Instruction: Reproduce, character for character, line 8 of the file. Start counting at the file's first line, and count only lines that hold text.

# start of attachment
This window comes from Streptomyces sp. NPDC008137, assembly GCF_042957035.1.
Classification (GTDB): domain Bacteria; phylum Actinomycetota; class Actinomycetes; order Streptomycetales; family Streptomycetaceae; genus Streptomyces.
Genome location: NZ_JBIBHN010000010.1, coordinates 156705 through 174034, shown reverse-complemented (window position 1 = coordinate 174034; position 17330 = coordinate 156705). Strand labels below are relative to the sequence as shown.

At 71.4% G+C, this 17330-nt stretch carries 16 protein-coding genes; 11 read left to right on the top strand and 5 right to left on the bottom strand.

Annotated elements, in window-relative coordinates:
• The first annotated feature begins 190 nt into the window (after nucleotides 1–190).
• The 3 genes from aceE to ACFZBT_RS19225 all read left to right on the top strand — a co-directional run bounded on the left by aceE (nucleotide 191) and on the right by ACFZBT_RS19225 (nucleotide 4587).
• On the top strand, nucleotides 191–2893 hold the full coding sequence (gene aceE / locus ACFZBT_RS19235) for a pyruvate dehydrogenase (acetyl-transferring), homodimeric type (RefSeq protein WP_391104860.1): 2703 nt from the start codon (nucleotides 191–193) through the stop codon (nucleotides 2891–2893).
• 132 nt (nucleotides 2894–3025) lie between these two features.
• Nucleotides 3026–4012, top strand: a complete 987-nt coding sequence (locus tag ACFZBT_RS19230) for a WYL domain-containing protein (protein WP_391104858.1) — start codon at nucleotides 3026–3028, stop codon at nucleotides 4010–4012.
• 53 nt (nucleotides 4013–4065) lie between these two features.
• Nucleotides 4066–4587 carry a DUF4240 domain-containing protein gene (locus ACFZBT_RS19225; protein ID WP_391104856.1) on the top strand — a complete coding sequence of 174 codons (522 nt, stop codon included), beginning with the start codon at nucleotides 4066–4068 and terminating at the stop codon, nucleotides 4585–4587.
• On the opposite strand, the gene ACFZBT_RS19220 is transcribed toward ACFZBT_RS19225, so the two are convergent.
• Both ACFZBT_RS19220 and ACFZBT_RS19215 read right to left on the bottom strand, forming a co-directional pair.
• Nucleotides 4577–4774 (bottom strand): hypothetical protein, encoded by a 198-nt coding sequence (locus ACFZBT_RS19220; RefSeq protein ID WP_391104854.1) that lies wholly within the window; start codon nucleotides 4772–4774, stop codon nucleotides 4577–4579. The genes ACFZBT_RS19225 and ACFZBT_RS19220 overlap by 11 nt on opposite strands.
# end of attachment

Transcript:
• On the top strand, nucleotides 191–2893 hold the full coding sequence (gene aceE / locus ACFZBT_RS19235) for a pyruvate dehydrogenase (acetyl-transferring), homodimeric type (RefSeq protein WP_391104860.1): 2703 nt from the start codon (nucleotides 191–193) through the stop codon (nucleotides 2891–2893).